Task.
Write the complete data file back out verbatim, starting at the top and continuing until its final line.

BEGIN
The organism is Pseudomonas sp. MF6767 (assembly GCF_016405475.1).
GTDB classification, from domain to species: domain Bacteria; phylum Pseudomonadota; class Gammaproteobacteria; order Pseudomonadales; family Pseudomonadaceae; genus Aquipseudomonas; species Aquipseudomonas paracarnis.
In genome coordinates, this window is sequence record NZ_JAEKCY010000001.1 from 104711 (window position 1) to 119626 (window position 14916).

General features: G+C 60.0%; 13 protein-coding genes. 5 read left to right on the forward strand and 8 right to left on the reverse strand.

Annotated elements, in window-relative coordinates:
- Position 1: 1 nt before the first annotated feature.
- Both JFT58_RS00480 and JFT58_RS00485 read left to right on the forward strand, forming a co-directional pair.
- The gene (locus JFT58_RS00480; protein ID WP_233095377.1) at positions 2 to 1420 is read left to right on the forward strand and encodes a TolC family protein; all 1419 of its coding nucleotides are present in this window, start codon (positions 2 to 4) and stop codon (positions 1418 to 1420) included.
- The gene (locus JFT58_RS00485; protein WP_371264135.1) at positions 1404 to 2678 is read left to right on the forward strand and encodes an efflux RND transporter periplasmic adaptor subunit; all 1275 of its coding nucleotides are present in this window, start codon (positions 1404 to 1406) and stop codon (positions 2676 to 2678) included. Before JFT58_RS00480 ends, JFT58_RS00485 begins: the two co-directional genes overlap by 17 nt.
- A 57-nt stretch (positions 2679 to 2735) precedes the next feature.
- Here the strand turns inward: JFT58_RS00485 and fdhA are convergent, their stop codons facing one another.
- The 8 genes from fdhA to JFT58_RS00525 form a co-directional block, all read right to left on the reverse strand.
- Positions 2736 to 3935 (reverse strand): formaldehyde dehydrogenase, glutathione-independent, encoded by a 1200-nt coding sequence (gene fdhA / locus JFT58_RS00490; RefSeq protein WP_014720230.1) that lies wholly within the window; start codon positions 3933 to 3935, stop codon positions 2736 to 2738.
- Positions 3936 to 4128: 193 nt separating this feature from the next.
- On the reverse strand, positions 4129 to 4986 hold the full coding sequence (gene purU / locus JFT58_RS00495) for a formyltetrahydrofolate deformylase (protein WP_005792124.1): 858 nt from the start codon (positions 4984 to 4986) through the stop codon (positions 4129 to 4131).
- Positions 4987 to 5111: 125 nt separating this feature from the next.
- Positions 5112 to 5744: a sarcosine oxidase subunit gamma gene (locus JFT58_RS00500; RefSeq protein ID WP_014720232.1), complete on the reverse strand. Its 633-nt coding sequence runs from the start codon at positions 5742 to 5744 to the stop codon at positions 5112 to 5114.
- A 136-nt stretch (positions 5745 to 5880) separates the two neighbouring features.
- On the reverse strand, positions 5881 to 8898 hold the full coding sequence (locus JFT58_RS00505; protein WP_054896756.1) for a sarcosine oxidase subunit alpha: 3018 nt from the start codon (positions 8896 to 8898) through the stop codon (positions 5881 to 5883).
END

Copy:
The organism is Pseudomonas sp. MF6767 (assembly GCF_016405475.1).
GTDB classification, from domain to species: domain Bacteria; phylum Pseudomonadota; class Gammaproteobacteria; order Pseudomonadales; family Pseudomonadaceae; genus Aquipseudomonas; species Aquipseudomonas paracarnis.
In genome coordinates, this window is sequence record NZ_JAEKCY010000001.1 from 104711 (window position 1) to 119626 (window position 14916).

General features: G+C 60.0%; 13 protein-coding genes. 5 read left to right on the forward strand and 8 right to left on the reverse strand.

Annotated elements, in window-relative coordinates:
- Position 1: 1 nt before the first annotated feature.
- Both JFT58_RS00480 and JFT58_RS00485 read left to right on the forward strand, forming a co-directional pair.
- The gene (locus JFT58_RS00480; protein ID WP_233095377.1) at positions 2 to 1420 is read left to right on the forward strand and encodes a TolC family protein; all 1419 of its coding nucleotides are present in this window, start codon (positions 2 to 4) and stop codon (positions 1418 to 1420) included.
- The gene (locus JFT58_RS00485; protein WP_371264135.1) at positions 1404 to 2678 is read left to right on the forward strand and encodes an efflux RND transporter periplasmic adaptor subunit; all 1275 of its coding nucleotides are present in this window, start codon (positions 1404 to 1406) and stop codon (positions 2676 to 2678) included. Before JFT58_RS00480 ends, JFT58_RS00485 begins: the two co-directional genes overlap by 17 nt.
- A 57-nt stretch (positions 2679 to 2735) precedes the next feature.
- Here the strand turns inward: JFT58_RS00485 and fdhA are convergent, their stop codons facing one another.
- The 8 genes from fdhA to JFT58_RS00525 form a co-directional block, all read right to left on the reverse strand.
- Positions 2736 to 3935 (reverse strand): formaldehyde dehydrogenase, glutathione-independent, encoded by a 1200-nt coding sequence (gene fdhA / locus JFT58_RS00490; RefSeq protein WP_014720230.1) that lies wholly within the window; start codon positions 3933 to 3935, stop codon positions 2736 to 2738.
- Positions 3936 to 4128: 193 nt separating this feature from the next.
- On the reverse strand, positions 4129 to 4986 hold the full coding sequence (gene purU / locus JFT58_RS00495) for a formyltetrahydrofolate deformylase (protein WP_005792124.1): 858 nt from the start codon (positions 4984 to 4986) through the stop codon (positions 4129 to 4131).
- Positions 4987 to 5111: 125 nt separating this feature from the next.
- Positions 5112 to 5744: a sarcosine oxidase subunit gamma gene (locus JFT58_RS00500; RefSeq protein ID WP_014720232.1), complete on the reverse strand. Its 633-nt coding sequence runs from the start codon at positions 5742 to 5744 to the stop codon at positions 5112 to 5114.
- A 136-nt stretch (positions 5745 to 5880) separates the two neighbouring features.
- On the reverse strand, positions 5881 to 8898 hold the full coding sequence (locus JFT58_RS00505; protein WP_054896756.1) for a sarcosine oxidase subunit alpha: 3018 nt from the start codon (positions 8896 to 8898) through the stop codon (positions 5881 to 5883).